Neo-liberal Structural Adjustment Programs (SAPs) have had a significant detrimental impact on women of the global South. This includes: reduced school attendance among girls, worsening gender equity, declining access to health services, as well as the ways in which women often absorb the negative effects of this (Milojevic, 2005). Issues that women face in such circumstances include, unemployment, underpaid work, economic debts incurred through predatory money lending practices, forced prostitution, sex trafficking, sexual discrimination, and discrimination against ‘illegitimate’ mothers and ‘illegitimate’ children, and domestic violence.
In the suburban and ‘middle class’ West, the traditional structures of community and extended family has, for many, broken down. The experience of social isolation during child rearing is common for many women; too often, a woman’s sense of anomie is considered her individual psychological problem. Neo-liberal globalisation, in so far as it promotes individualised and commodified forms of social life, rends the social and community fabric, the basis for emotionally and physically healthy community-based child and parent care. It also devalues (or appropriates the value) of work done by women. To the extent that globalisation is the expression of the commodification of life through neo-liberal policy and accounting, the work and value of what women do and provide is made invisible.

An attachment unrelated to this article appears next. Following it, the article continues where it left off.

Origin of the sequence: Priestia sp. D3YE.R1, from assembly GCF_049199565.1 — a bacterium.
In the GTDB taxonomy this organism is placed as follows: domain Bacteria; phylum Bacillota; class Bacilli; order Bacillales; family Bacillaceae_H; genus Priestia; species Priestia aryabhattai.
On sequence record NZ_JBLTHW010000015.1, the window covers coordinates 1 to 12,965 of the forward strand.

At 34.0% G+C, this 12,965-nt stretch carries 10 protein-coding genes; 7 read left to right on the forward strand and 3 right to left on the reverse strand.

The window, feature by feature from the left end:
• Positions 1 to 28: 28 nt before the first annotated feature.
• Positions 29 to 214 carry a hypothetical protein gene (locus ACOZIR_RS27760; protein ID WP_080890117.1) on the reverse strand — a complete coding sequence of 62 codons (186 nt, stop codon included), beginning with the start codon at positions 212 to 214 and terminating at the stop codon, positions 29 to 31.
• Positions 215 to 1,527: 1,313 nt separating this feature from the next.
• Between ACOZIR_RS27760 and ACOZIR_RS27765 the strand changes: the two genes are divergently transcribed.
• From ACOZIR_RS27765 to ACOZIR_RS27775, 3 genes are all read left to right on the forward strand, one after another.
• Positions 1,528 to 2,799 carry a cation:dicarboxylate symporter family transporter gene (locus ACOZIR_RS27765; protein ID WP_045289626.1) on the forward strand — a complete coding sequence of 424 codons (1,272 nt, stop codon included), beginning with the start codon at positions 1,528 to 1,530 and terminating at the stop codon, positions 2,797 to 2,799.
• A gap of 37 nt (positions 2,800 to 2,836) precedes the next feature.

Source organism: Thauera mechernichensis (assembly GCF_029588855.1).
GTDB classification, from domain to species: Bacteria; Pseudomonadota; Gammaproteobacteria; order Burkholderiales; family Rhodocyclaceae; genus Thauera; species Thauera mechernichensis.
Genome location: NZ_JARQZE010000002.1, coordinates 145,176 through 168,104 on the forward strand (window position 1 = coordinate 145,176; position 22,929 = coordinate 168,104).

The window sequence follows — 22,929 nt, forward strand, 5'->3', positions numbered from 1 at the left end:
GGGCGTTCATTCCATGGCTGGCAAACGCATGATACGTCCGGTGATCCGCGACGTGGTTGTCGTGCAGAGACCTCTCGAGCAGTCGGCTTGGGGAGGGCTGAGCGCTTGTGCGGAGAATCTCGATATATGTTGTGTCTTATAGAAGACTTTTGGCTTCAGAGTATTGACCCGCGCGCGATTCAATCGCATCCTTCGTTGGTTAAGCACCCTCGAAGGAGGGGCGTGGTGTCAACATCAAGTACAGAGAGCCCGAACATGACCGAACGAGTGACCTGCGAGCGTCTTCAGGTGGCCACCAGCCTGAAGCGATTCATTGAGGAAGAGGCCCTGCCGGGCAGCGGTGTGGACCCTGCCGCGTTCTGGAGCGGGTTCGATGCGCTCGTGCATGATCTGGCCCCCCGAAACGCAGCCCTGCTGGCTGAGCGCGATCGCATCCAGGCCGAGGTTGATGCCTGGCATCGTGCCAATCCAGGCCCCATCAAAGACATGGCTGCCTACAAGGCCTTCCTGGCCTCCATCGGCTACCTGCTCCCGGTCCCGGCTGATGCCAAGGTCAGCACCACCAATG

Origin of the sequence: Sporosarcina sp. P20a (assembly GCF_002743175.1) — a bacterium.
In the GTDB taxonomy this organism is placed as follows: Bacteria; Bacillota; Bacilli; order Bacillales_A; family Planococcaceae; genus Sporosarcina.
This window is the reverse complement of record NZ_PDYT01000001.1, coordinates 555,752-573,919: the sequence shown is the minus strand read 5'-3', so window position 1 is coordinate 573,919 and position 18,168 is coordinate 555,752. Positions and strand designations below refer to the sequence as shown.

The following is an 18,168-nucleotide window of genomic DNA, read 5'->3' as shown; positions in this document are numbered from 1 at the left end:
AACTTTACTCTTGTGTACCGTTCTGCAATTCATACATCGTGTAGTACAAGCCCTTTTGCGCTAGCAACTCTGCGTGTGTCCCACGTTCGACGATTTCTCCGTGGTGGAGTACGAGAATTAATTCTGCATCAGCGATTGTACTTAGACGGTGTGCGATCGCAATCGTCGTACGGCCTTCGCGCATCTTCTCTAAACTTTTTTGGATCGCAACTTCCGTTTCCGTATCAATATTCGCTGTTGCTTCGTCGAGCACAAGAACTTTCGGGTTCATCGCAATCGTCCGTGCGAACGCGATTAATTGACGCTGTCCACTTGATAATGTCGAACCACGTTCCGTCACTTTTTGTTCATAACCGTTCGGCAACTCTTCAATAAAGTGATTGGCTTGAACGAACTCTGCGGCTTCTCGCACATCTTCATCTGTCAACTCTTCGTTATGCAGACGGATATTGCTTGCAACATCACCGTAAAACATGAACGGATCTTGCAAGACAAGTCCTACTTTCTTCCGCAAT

As Salleh argues, ‘by the logic of men’s ‘exchange value’, he who bombs a forest with dioxin is considered to generate worth and is highly paid accordingly, whereas the woman who builds her hut of hand-cut wattle and daub, then births a new life within, creates only ‘use value’, is not considered to be working or ‘adding value’ and remains unpaid’ (Salleh, 2009, p. 12). Likewise, as Waring argues, orthodox indicators of ‘progress’ such as GDP and the UNSNA do not measure what many women do (productive and re-productive – cooking, cleaning, care of children and the elderly, domestic food production, etc.), or how women ‘absorb’ the costs and externalities associated with economic rationalism. She argues that the systems used to measure ‘growth’, ‘development’, and ‘progress’ have excluded the majority of the work that women do (Waring, 2009).